As a blogger, or social influencer, I was not immune to criticism – "if you put yourself out there..." they'd say, implying that having any kind of public profile made you fair game for public critique. (Who were they? How would they feel if this was their friend, their daughter, their sister, being destroyed online?) I was not surprised when people criticised my work. As a writer, I was used to it.
What I hadn't realised was, when you are the sole subject of your creative output – when everything you write and post and do is about you - any and all criticism becomes personal. We are all entitled to criticise a photograph – but when that photograph is a selfie, of someone's face, close-up... How does that make them feel?
I'll tell you: it makes them feel shit. It makes them feel small, and less than, and vulnerable. It makes them feel exposed.
It seems naive, in hindsight – or wilfully ignorant (perhaps more the latter) – but it hadn't occurred to me, that making myself the subject of my work, that becoming a full-time blogger, a full-time influencer, a full-time shill, would be so personal.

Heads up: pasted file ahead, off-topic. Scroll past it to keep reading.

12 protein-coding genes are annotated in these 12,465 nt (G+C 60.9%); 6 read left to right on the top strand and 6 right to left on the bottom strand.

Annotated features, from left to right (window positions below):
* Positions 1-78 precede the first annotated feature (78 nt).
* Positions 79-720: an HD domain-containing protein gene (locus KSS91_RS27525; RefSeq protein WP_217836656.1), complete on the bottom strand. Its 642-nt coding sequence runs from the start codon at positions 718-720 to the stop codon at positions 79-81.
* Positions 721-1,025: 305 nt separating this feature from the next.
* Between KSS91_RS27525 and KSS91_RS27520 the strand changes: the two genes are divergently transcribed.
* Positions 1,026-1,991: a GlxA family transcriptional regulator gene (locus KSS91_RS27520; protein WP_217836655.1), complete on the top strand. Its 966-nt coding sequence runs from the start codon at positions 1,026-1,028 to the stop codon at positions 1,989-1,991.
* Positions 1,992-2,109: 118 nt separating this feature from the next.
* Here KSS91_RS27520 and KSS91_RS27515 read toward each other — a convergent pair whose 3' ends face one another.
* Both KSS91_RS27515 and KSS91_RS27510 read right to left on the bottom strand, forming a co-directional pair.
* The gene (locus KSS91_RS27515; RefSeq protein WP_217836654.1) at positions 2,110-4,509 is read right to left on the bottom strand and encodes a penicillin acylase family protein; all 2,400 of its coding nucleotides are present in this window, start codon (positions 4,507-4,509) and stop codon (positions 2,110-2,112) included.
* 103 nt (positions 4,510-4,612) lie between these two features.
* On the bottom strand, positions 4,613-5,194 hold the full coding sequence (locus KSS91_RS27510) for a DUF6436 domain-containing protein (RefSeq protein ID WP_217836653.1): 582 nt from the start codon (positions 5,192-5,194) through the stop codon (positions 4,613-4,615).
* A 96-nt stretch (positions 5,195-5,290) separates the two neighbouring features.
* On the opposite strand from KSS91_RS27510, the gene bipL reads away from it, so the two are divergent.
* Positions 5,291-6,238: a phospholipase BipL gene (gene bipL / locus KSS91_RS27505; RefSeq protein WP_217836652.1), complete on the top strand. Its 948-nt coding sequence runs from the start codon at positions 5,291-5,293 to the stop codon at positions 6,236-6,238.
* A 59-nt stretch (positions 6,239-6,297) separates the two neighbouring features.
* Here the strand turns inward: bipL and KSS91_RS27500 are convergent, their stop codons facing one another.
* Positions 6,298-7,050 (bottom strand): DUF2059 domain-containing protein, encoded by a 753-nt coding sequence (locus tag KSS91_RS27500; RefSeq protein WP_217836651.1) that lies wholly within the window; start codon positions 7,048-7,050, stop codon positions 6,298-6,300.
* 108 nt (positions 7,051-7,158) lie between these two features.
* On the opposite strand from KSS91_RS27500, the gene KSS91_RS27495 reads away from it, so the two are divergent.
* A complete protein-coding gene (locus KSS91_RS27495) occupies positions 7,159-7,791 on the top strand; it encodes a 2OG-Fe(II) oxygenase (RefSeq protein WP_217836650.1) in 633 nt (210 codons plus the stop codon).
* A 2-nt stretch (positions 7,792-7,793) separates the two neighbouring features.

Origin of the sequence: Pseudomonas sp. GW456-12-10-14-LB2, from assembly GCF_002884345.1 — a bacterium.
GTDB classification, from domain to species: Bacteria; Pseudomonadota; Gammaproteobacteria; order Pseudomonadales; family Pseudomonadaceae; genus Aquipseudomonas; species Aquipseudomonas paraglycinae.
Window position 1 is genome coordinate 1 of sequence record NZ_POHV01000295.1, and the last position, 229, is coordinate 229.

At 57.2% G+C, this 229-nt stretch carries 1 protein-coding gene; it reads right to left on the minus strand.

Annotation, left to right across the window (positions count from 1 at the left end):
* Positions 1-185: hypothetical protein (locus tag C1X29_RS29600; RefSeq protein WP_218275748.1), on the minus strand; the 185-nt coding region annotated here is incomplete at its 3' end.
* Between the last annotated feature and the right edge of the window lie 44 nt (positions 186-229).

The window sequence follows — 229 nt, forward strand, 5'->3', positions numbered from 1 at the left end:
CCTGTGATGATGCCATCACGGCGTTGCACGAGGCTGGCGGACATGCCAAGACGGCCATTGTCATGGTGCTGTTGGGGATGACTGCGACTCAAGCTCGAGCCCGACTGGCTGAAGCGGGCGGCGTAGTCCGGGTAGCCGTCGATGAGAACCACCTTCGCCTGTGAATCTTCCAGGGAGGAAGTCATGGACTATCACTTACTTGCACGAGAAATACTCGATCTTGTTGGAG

Nothing was private. I used to joke about it. "I've always been an oversharer!" I'd say chirpily, but the pressure was immense. I had to be online, 24/7. I had to share what I was doing. I had to take photographs of my lunch before I ate it. I wore makeup because I had been sent it and felt obliged to review it; I took photographs of my outfits, not because I liked them or because I wanted to, but because I need something to share. Everything is copy.
I put pressure on myself to get more eyes on my stories, to get more people reading my blog. The articles that did the "best" – at least in terms of numbers – were the ones where I opined, where I offended someone, where I pissed someone off. (That's how you know you're doing something right, right?) I wrote a piece about why I wasn't going to an Irish awards ceremony; on the night, I was booed. (I watched them boo me on my phone.) I suggested that people should be wary of oversharing their children on social media; Facebook pages filled with posts about what a pathetic shit stirrer I was. I read every single one. I binged on their vitriol.
By the time someone pinned balloons to my door, with my name scrawled on them in permanent marker, a grotesque juxtaposition of childhood and menace (it didn't help that I was reading Stephen King's It at the time, and no coincidence, I think, that it took me months to finish), I was already pulling back from the world. I'd stopped going to events; I felt as if I'd walk in and everyone would be talking about me, about how much they hated me. (I understand the narcissism in all of this; my anxiety had made me even more self-obsessed than usual.)